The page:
Fibre-optic transmission of 4000 km made possible by ultra-low-noise optical amplifiers

July 5, 2018, Chalmers University of Technology
Fibre-optic transmission of 4000 km made possible by ultra-low-noise optical amplifiers
Signal constellation diagrams comparing conventional amplification and phase-sensitive amplification in an amplifier noise limited regime (-2 dBm launch power) and a fibre nonlinearity limited regime (8 dBm launch power). Credit: Samuel Olsson

Researchers from Chalmers University of Technology, Sweden, and Tallinn University of Technology, Estonia, have demonstrated a 4000 kilometre fibre-optical transmission link using ultra low-noise, phase-sensitive optical amplifiers. This is a reach improvement of almost six times what is possible when using conventional optical amplifiers. The results are published in Nature Communications.

Video streaming, cloud storage and other online services have created an insatiable demand for higher transmission capacity. To meet this demand, new technologies capable of significant improvements over existing solutions are being explored worldwide.

The reach and capacity in today's fibre optical transmission links are both limited by the accumulation of noise, originating from in the link, and by the signal distortion from nonlinear effects in the fibre. In this ground-breaking demonstration, the researchers showed that the use of phase-sensitive amplifiers can significantly, and simultaneously, reduce the impact of both of these effects.

"While there remain several engineering challenges before these results can be implemented commercially, the results show, for the first time, in a very clear way, the great benefits of using these amplifiers in optical communication," says Professor Peter Andrekson, who leads the research on optical communication at Chalmers University of Technology.

The amplifiers can provide a very significant reach improvement over conventional approaches, and could potentially improve the performance of future fibre-optical systems.

"Such amplifiers may also find applications in quantum informatics and related fields, where generation and processing of quantum states are of interest, as well as in spectroscopy or any other application which could benefit from ultra-low-noise amplification," says Professor Peter Andrekson.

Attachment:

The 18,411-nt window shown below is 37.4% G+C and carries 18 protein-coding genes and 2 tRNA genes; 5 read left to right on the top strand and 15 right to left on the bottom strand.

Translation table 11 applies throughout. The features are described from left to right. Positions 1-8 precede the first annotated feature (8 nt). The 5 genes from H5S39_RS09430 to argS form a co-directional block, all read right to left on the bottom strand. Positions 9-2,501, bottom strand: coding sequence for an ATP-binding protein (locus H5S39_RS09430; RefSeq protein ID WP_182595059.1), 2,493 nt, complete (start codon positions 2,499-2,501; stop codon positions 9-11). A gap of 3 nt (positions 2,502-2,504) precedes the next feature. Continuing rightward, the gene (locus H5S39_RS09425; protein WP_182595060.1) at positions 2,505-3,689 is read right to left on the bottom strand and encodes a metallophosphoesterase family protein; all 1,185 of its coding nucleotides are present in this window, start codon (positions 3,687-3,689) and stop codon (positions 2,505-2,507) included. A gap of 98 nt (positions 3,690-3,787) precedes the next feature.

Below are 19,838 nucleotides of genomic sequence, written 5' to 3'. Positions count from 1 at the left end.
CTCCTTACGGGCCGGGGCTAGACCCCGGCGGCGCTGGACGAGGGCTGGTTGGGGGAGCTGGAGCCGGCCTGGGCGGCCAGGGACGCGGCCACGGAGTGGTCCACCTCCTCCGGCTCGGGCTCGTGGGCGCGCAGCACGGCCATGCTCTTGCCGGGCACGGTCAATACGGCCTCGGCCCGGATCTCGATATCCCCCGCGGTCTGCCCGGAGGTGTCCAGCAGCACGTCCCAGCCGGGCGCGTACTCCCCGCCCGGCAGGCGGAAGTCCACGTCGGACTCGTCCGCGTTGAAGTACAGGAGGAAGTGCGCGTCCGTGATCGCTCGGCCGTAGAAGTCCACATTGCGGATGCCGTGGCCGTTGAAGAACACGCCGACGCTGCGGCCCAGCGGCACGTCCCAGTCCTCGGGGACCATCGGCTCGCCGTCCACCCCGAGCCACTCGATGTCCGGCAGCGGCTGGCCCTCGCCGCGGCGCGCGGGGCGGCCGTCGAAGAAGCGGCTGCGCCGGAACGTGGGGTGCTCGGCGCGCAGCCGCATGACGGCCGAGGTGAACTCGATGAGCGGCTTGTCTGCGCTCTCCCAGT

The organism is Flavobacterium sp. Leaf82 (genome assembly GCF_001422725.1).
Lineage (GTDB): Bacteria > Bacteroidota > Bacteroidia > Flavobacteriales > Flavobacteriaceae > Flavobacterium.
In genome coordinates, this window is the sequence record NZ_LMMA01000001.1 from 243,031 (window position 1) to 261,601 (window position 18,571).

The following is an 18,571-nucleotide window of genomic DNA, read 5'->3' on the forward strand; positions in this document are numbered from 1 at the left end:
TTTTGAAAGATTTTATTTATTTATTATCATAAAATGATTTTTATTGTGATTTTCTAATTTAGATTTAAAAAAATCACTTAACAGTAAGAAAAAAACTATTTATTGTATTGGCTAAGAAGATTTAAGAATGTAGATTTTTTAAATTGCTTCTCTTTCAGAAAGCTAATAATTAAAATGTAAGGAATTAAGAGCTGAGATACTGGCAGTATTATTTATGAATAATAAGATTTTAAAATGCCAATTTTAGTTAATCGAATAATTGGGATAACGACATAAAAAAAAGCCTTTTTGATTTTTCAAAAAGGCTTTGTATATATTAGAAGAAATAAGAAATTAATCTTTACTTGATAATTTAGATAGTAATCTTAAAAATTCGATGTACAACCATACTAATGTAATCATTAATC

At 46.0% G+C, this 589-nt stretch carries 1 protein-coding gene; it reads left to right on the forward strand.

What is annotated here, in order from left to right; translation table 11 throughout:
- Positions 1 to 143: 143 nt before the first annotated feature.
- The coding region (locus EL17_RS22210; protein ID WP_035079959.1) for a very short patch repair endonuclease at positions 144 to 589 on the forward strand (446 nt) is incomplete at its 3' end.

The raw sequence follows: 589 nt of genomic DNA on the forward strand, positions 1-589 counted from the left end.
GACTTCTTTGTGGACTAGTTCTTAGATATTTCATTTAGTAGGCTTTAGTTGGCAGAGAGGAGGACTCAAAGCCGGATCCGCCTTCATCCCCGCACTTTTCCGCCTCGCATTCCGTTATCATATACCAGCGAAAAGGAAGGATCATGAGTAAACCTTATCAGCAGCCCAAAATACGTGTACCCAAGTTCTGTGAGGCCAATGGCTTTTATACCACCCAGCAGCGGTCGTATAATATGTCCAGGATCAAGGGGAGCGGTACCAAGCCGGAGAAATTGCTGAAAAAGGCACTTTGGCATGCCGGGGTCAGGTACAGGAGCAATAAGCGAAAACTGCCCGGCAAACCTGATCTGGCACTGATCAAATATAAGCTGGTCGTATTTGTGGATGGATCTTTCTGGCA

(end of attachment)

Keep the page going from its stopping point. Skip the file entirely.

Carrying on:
Explore further: EU-funded project improves global data transmission

More information: Samuel L.I. Olsson et al. Long-haul optical transmission link using low-noise phase-sensitive amplifiers, Nature Communications (2018). DOI: 10.1038/s41467-018-04956-5

Related Stories

Novel optical amplifier without the noise

July 8, 2011

Researchers in Sweden have succeeded in delivering an optical amplifier capable of amplifying light with extremely low noise. The study is published in the journal Nature Photonics.

Recommended for you

New study could hold key to hack-proof systems

July 17, 2018

Major data breaches have made worldwide headlines of late but an international consortium of scientists—including a professor from Heriot-Watt—have developed a new technique that could result in hack-proof systems.

Solutions to water challenges reside at the interface

July 17, 2018

In response to rising water scarcity, leading Argonne National Laboratory researcher Seth Darling describes the most advanced research innovations that could address global clean water accessibility. His comprehensive paper ...

Exploding waves from colliding dissipative pulses

July 17, 2018

The interaction of traveling waves in dissipative systems, physical systems driven by energy dissipation, can yield unexpected and sometimes chaotic results. These waves, known as dissipative pulses (DSs), are driving experimental ...

0 comments

Please sign in to add a comment. Registration is free, and takes less than a minute. Read more

Click here to reset your password.
Sign in to get notified via email when new comments are made.